Depot Beach

When my watercolour set started filling with flying sand I realised that today was not going to be one for plein air painting. I got this far when commonsense overtook me.

First try, watercolour, full of sand particles

First try, watercolour, full of sand particles

It wasn’t a pleasant day. The nor’easterly was whipping up the waves as well as the sand. To give you an idea here are some of the waves that were breaking on shallow rocks off the beach.

Offshore waves breaking on rocks off Depot Beach

Offshore waves breaking on rocks off Depot Beach

We were staying at Depot Beach, part of Murramerang National Park, for a few days. Usually the wind doesn’t really get going until the afternoons onshore breeze, but not this trip. My partner retreated to the calm of our cabin while I made a quick graphite sketch of the trees so I could paint them later.

Determined not to leave the beach without taking a short walk, I made my way along the rock platform which was partially sheltered from the wind. Here I found a cluster of Zebra Top Shells (Austrocochlea porcata) clustered around the base of a rock, on the side away from the incoming sea.

A cluster of Zebra Top Shells, 17 March 2015, graphite

A cluster of Zebra Top Shells, 17 March 2015, graphite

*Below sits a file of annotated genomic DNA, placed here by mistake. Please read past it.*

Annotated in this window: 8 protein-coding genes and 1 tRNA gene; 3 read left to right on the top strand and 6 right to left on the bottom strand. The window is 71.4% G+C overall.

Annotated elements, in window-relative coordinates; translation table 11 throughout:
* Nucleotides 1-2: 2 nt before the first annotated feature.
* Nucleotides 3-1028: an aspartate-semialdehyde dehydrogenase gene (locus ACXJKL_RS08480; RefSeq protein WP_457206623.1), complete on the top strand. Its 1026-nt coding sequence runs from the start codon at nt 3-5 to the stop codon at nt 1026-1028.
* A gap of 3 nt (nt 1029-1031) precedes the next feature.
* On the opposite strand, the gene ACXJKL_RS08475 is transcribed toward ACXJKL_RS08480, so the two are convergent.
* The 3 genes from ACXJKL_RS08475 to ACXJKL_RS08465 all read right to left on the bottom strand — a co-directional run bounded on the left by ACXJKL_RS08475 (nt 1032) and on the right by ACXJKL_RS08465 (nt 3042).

The other unusual sight on the beach were myriad pebbles and larger pieces of pumice. These have been washing up on Australia and New Zealand beaches for over a year now.

Pumice pebbles on Depot Beach, March 2015

Pumice pebbles on Depot Beach, March 2015

The Pumice comes from an underwater volcano located on the ocean floor on the Kermadec arc some 1,000 kilometres north of NewZealand.

Later that evening I sat down to try and reconstruct the painting I tried earlier in the day. I was pretty pleased with the result.

Spotted gums at Depot Beach, 17 March 2015, watercolour and graphite

Spotted gums at Depot Beach, 17 March 2015, watercolour and graphite

My Spotted Gums (Eucalyptus maculata) retained some of their liveliness as a result of the initial drawing. Although the painting does have a touch of the ‘modernist’ watercolour about it, due no doubt in part to the subject matter, as coastal scenes were very popular in the mid 20th century. By way of comparison here is Kenneth Mcqueen’s Under the Casuarinas, Maroochydore, c. 1938

Kenneth Mcqueen, Under the Casuarinas, Marouchydore, c 1938, Queensland Art Gallery.

 

 

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